Screen shot 2012-06-27 at 3.55.52 PM Theory

How User Scenarios Help To Improve Your UX

Why would I take the effort to write a user scenario? I know my target group—is that not enough to design for them? Knowing your target group is important and working with personas definitely helps to ‘get to know’ your users. What personas do not tell you is why users come to your site, what exactly they are looking for and how they go about it. A good user scenario helps you grasp your users goals and design your product to perfectly match them. Get to know your users, understand their motivation for visiting your site and then start designing. Let’s have a look at how working with user scenarios can help us to achieve a high user experience.

What is a user scenario?

User scenarios describe in detail what users do on a website and specifically why they do it. A user scenario is like a short story of a person who visits a website with a certain motivation and a specific goal in mind. A good user scenario includes all information that is relevant to the process the user undergoes in order to reach his or her goal, and nothing more.

Why do I need user scenarios?

User scenarios are a very handy tool when designing user interfaces. It is not only important to ‘get to know’ the actual users, but to understand the goals these users have. Only when we know who does what on our website, how and why they do it, we can define design requirements concrete enough to actually meet them. So we need to narrow down the often broad content we offer on our website, to specific goals our users have—and summarize them in user scenarios.

When do I need user scenarios?

You need user scenarios, whenever you design any kind of user interface, such as a website, computer program or any application for any digital device. So, pretty much always. Whatever it is that you design, design it for your users and make it easy for them to use. Only when you know exactly what your users want and what they do on your website can you ensure usability and a good user experience.

What does a good user scenario look like?

A good user scenario is short, relevant and to the point. It gives answers to the following questions: Who is the user I’m designing for? What does this user want on my site? How is this user going to achieve his or her goals? Why does this user come to my site and not anywhere else? Let’s look at those four questions separately. I will also give a brief example for each question.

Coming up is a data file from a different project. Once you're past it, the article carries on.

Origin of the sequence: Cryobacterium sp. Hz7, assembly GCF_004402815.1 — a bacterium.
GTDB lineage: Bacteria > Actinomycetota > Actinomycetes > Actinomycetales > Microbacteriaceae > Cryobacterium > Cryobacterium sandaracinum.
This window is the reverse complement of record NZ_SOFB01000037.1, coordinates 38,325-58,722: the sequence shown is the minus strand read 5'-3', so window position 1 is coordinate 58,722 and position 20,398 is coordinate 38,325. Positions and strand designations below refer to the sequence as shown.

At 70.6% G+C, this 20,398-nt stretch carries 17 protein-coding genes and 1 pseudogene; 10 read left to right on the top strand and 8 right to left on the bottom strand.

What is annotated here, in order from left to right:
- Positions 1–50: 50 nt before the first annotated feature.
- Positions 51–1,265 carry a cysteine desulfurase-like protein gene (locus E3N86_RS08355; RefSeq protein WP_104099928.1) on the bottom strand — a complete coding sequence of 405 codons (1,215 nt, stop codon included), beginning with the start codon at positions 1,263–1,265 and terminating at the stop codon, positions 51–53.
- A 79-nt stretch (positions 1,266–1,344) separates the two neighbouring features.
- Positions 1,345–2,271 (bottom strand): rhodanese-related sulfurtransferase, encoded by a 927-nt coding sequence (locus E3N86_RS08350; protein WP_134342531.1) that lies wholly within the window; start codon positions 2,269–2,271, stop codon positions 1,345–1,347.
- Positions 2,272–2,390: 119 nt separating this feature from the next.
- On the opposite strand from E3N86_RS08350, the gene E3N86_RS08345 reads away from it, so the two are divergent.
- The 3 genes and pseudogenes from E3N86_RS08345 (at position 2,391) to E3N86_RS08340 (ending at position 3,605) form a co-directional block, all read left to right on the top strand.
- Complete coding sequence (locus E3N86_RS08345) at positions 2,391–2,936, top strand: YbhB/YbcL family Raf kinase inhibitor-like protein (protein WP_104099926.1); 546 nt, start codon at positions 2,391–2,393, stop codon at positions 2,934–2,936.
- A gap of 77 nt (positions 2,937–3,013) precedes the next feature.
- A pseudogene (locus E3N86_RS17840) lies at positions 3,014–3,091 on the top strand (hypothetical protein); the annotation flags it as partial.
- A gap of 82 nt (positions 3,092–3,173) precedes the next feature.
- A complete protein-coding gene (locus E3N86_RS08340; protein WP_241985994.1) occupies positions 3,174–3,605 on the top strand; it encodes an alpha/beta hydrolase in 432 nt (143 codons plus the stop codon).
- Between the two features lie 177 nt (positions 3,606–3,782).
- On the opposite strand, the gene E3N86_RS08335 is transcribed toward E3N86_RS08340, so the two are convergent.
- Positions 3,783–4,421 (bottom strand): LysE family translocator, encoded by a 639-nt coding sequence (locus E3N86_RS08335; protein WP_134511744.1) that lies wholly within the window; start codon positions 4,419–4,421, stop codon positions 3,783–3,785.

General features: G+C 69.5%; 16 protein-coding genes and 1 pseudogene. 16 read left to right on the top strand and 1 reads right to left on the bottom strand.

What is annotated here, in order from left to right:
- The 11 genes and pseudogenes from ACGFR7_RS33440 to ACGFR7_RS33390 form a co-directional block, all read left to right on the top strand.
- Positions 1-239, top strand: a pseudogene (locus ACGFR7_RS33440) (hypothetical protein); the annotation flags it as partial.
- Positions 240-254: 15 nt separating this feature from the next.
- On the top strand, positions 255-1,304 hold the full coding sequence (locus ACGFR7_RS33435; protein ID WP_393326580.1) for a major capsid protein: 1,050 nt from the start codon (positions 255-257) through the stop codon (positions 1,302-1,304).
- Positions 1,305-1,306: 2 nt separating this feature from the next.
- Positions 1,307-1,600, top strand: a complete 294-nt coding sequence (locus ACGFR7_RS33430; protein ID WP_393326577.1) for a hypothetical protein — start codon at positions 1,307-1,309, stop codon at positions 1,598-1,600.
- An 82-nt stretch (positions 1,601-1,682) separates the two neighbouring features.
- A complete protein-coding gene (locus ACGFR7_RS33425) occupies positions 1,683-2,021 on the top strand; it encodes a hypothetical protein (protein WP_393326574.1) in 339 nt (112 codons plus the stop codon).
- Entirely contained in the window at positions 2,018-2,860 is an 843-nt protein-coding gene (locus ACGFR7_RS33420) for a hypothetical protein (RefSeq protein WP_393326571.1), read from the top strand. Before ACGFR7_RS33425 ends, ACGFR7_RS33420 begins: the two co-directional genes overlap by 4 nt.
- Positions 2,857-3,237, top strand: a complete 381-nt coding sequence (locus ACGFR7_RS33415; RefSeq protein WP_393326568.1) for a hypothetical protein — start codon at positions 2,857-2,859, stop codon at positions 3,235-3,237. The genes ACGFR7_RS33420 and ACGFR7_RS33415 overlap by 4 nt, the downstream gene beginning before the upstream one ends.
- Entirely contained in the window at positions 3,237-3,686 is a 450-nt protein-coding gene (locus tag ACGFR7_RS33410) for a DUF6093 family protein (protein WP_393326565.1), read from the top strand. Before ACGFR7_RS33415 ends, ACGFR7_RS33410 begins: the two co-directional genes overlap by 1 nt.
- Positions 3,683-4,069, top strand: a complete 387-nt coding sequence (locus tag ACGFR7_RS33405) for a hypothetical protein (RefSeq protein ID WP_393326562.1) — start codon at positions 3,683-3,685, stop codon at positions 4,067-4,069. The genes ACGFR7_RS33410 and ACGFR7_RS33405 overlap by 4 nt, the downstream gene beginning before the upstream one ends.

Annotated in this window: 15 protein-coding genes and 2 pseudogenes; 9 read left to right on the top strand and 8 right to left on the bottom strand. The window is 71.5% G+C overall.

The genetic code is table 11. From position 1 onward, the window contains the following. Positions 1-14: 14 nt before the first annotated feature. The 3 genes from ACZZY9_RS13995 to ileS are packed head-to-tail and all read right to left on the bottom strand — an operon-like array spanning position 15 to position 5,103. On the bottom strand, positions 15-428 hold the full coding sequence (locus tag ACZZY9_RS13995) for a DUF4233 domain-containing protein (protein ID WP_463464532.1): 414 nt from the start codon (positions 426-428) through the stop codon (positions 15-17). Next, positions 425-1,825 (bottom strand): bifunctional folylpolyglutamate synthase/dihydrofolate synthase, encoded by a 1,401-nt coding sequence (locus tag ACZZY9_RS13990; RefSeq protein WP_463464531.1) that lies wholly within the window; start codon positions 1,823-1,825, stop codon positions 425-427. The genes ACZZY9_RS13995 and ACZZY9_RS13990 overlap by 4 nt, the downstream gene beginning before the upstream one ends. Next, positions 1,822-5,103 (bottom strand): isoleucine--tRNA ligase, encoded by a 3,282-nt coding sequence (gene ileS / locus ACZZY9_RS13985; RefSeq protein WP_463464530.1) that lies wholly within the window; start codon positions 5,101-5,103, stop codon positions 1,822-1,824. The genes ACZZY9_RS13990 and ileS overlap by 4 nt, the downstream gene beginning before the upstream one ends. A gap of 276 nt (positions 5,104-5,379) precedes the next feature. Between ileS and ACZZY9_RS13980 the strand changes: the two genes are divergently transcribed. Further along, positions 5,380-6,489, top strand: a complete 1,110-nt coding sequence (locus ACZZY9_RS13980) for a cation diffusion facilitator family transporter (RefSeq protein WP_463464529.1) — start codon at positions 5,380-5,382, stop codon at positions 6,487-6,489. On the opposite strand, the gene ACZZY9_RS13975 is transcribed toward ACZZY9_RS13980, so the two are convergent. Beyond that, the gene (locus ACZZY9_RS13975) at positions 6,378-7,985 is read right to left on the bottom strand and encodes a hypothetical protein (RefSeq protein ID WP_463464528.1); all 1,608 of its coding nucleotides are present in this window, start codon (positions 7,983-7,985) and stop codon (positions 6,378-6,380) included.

Who is the user I’m designing for?

Include ‘real’ users in your scenarios. The first step is to come up with personas who represent your target group. This helps you to ‘get to know’ your users and better understand their actions. Through personas that reflect a real user, your user scenarios become more alive and therefore more realistic. An example of a (very) brief persona could look like this:

Pete Haller (32, single) works for the corporate communication department of Daimler Chrysler. He loved it in the beginning, but his job is no longer a challenge for him. However, he is scared to reorient because his status and financial security is very important to him. Pete is very organized and can’t stand chaos or inconvenience. In his free time, he reads a lot of books. Books help him to keep his mind busy and especially professional literature offers him the challenges he misses at work. The last couple of weeks, Pete has really been into medical books. Because of a family history, he is especially interested in kidney diseases.

What does this user want on my site?

Understand what your users look for. Knowing your users’ goals is important to make sure they achieve them as quickly as possible. Keep it to the point and be specific. Details that are not relevant to your user’s goal are no part of a good user scenario. Remember to keep it short. Below I give an example of how the what-section could look like: